Pregnant People Are Not in Covid-19 Vaccine Trials, and That’s a Problem – Elemental

Photo: NurPhoto/Getty Images

Excluding pregnant people from vaccine trials has been the default for decades, but experts say this should be rethought — especially now.

Pregnant and breastfeeding people have not been included in any of the Covid-19 vaccine clinical trials for the U.S. market. Will their exclusion delay rollout for them, or will it affect pregnant people’s trust that the vaccine is safe for them? How comprehensively will their reactions to the vaccines be recorded?

Postpartum body changes you should know about – The New York Times

Illustration by Hye Jin Chung

When I was pregnant, I read four books on pregnancy and two on childbirth. I read no books on what my body would be like during the first year postpartum, because I had never heard of any. During that first year, many people are underinformed about their own bodies, even as they learn vast amounts about their babies. For this piece, I discussed health in the first postpartum year with two ob-gyns, a nurse, two physical therapists who specialize in treating postpartum bodies and two mothers. The experts stressed that you don’t have to live with pain, discomfort or leaking urine, and that your health is as important as your baby’s.

How to Keep Pumping When You Return to Work – The New York Times

Image by Caroline Tompkins for The New York Times

The vast majority of working parents can’t keep their babies with them while they’re working. This means that if they want to keep breastfeeding while they work, they have to pump breastmilk. I talked to three breastfeeding experts and two lactation consultants; as well as five parents who navigated the decision to pump breastmilk when they returned to work as restaurant managers, police, scientists, soldiers and consultants. In researching this article, I heard about women pumping in printer closets, in the back of Humvees, in bathrooms and while driving. The experts I consulted all said that the best approach is to know your rights, make a plan and communicate transparently with your employer. Both experts and parents agreed: above all, be kind to yourself.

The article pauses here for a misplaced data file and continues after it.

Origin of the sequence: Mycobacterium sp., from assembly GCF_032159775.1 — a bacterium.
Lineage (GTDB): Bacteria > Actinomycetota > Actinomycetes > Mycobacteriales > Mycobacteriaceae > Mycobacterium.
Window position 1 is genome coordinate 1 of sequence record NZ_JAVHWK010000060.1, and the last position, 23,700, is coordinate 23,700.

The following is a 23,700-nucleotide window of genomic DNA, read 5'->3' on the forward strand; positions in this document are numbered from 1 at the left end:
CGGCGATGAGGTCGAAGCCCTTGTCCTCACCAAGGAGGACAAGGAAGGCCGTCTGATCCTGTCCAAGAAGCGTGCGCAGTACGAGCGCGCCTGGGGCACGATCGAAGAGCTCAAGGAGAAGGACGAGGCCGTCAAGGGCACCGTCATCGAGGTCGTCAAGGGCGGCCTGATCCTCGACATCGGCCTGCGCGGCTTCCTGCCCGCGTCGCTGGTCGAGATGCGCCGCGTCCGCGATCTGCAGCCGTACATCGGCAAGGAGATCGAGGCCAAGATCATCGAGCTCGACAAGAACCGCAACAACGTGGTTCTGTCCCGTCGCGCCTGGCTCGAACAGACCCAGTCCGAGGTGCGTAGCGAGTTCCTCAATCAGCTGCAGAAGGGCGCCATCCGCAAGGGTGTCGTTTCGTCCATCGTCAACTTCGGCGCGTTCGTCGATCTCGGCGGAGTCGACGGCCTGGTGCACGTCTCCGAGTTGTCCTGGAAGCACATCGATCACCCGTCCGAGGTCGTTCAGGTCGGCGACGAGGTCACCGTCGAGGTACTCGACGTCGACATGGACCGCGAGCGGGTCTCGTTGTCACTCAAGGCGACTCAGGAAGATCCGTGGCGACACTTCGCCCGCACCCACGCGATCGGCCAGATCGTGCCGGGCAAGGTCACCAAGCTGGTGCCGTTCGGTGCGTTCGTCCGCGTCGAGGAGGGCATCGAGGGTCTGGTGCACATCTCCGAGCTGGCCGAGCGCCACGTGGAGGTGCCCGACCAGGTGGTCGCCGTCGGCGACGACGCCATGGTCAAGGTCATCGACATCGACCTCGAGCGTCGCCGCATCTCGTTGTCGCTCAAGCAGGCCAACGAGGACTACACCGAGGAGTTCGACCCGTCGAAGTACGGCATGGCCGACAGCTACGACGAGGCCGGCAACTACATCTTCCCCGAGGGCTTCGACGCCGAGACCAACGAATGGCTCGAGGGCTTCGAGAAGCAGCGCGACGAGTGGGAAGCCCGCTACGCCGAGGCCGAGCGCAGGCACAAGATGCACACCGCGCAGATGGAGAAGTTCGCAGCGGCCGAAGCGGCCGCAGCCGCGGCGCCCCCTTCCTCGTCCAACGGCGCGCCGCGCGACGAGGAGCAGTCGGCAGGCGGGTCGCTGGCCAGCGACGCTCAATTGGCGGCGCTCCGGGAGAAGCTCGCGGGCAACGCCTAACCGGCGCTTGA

When the Baby You’re Expecting Turns Out to Be Twins (or More!) – The New York Times

Illustration by Pablo Rochat

So you’ve just found out you’re pregnant with multiples. It’s O.K. to freak out. It’s a lot to process. Katie Ring panicked when she found out she was pregnant with twins, even though she was not at all surprised. “It felt like too much,” she said. “I felt like I was going to lose my whole identity.” For this guide, I sifted through the science, consulted three obstetricians who specialize in multiples, interviewed a mom of twins, and compiled the information you need to know about being pregnant with multiples, without the scaremongering.

VBAC Facts: Is Vaginal Birth After Caesarean Right for You? – The New York Times

Illustration by Lily Padula

If you’re pregnant and you’ve previously had a cesarean section, you may have a decision to make: Do you try for a vaginal birth after cesarean (otherwise known as a V.B.A.C.) or schedule another cesarean? Deciding whether or not to try for a V.B.A.C. means reckoning with the details of your medical situation in the context of your values, according to the experts. “I think it’s important to know that V.B.A.C. is an option for most women, and their chances of success are actually quite high,” said Dr. Jeanne-Marie Guise, M.D. M.P.H., professor of obstetrics and gynecology at Oregon Health & Science University School of Medicine.

When and Why to Get Ultrasounds During Pregnancy – The New York Times

Image via The New York Times

Early pregnancy can feel unreal. How do you know the fetus is there when you can’t see it or feel it moving yet? So the first ultrasound picture can feel momentous: Finally, your whirring brain can be placated with direct proof. But other than the visual evidence that you’re not dreaming all this, you may not know what to expect from prenatal ultrasounds. We’re here to walk you through it. For this guide, I interviewed two obstetricians who specialize in ultrasounds — and a radiologist whose observation led to a diagnostic breakthrough — to find out what you need to know about prenatal ultrasounds.